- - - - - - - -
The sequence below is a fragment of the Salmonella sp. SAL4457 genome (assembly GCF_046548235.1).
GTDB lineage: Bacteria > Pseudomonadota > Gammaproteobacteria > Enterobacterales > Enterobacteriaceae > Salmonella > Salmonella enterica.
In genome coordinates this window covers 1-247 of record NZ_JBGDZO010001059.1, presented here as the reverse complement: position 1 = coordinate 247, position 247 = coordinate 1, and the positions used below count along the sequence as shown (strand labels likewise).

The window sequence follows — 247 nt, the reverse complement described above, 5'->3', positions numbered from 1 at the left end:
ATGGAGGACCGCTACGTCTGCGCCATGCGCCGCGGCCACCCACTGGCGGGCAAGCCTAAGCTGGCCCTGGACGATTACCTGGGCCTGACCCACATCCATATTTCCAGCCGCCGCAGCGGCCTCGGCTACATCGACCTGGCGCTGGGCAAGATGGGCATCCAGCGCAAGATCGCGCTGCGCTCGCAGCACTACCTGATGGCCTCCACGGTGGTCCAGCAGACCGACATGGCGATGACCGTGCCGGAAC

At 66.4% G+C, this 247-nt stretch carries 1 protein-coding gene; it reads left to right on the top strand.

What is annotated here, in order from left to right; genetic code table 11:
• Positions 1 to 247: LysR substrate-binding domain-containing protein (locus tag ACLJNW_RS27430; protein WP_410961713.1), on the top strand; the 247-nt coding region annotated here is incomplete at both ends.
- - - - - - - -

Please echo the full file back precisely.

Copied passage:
The sequence below is a fragment of the Salmonella sp. SAL4457 genome (assembly GCF_046548235.1).
GTDB lineage: Bacteria > Pseudomonadota > Gammaproteobacteria > Enterobacterales > Enterobacteriaceae > Salmonella > Salmonella enterica.
In genome coordinates this window covers 1-247 of record NZ_JBGDZO010001059.1, presented here as the reverse complement: position 1 = coordinate 247, position 247 = coordinate 1, and the positions used below count along the sequence as shown (strand labels likewise).

The window sequence follows — 247 nt, the reverse complement described above, 5'->3', positions numbered from 1 at the left end:
ATGGAGGACCGCTACGTCTGCGCCATGCGCCGCGGCCACCCACTGGCGGGCAAGCCTAAGCTGGCCCTGGACGATTACCTGGGCCTGACCCACATCCATATTTCCAGCCGCCGCAGCGGCCTCGGCTACATCGACCTGGCGCTGGGCAAGATGGGCATCCAGCGCAAGATCGCGCTGCGCTCGCAGCACTACCTGATGGCCTCCACGGTGGTCCAGCAGACCGACATGGCGATGACCGTGCCGGAAC

At 66.4% G+C, this 247-nt stretch carries 1 protein-coding gene; it reads left to right on the top strand.

What is annotated here, in order from left to right; genetic code table 11:
• Positions 1 to 247: LysR substrate-binding domain-containing protein (locus tag ACLJNW_RS27430; protein WP_410961713.1), on the top strand; the 247-nt coding region annotated here is incomplete at both ends.